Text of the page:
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In an episode of the big bang theory, someone says "Take a jacket, it's shpritzing a little." Is shpritzing are real word? What does it mean?

Read more: https://www.springfieldspringfield.co.uk/view_episode_scripts.php?tv-show=big-bang-theory&episode=s02e14

  • "bin bang theory" - also, beware of confusing British readers, because a 'bin bag' is a 'trash bag'. A black plastic bag for refuse. – Michael Harvey Nov 29 '19 at 23:40
  • Just out of curiosity, who said it? – the-baby-is-you Dec 9 '19 at 5:52
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This is a real word. It's generally spelled spritz, even though it is commonly pronounced shprits. What it means in this context is not raining but raining lightly, or in non-Yiddish-influenced English, drizzling.

The word spritz came from Yiddish or German; in German spritzen means to squirt. In Yiddish the corresponding word is shpritsn (שפּריצן). It was originally pronounced with an sh: shpritz, because that's the way it's pronounced in German and Yiddish. It still commonly is pronounced that way.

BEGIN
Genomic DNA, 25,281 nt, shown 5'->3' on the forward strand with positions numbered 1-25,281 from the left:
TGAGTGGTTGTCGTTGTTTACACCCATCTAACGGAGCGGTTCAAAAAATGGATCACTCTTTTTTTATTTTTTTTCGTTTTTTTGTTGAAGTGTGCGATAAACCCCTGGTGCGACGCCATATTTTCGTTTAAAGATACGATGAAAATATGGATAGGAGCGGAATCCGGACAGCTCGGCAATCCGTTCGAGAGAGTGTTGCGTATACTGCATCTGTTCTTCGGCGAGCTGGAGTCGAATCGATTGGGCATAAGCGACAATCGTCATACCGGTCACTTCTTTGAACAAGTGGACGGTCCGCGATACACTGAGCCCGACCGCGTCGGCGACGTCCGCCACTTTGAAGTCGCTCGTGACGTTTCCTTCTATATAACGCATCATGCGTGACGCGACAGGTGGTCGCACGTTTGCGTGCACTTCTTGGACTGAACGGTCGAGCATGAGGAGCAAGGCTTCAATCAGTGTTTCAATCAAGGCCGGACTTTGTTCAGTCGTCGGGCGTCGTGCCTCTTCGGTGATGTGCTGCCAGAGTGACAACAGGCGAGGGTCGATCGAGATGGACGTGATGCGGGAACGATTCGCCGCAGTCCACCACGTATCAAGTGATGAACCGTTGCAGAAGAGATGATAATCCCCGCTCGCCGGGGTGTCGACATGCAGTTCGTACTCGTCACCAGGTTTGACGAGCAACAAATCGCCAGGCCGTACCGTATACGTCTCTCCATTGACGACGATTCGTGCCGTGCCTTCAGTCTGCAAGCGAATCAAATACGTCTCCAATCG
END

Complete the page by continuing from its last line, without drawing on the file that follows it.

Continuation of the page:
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I know this word as spritz (in terms of spelling), and /sprɪts/ (in terms of pronunciation). The dictionary gives both pronunciations (with and without sh):

spritz verb
\ˈsprits, ˈshprits\
spritzed; spritzing; spritzes
Definition of spritz

transitive verb
: spray

intransitive verb
: to disperse or apply a spray

(M-W)

spritz
/ sprɪts, ʃprɪts /
verb (used with object)
1 to spray briefly and quickly; squirt:
He spritzed a little soda in his drink.

(Dictionary.com)

I see original as somewhat unusual, but understandable. Given the context, I take it to mean that it's raining. Again, this is unusual to me, but possible, as a kind of improvisation, or "creative" utterance. Maybe it has greater currency among other speakers.

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    The word originally comes from Yiddish or German, so the original pronunciation was shpritz. And it doesn't quite mean raining; it means drizzling (raining lightly), – Peter Shor Nov 30 '19 at 11:34
  • @PeterShor please add your comment as an answer. It's what I would have written, as a guess. I think it's worthy of an official answer. – dwilli Dec 2 '19 at 4:07

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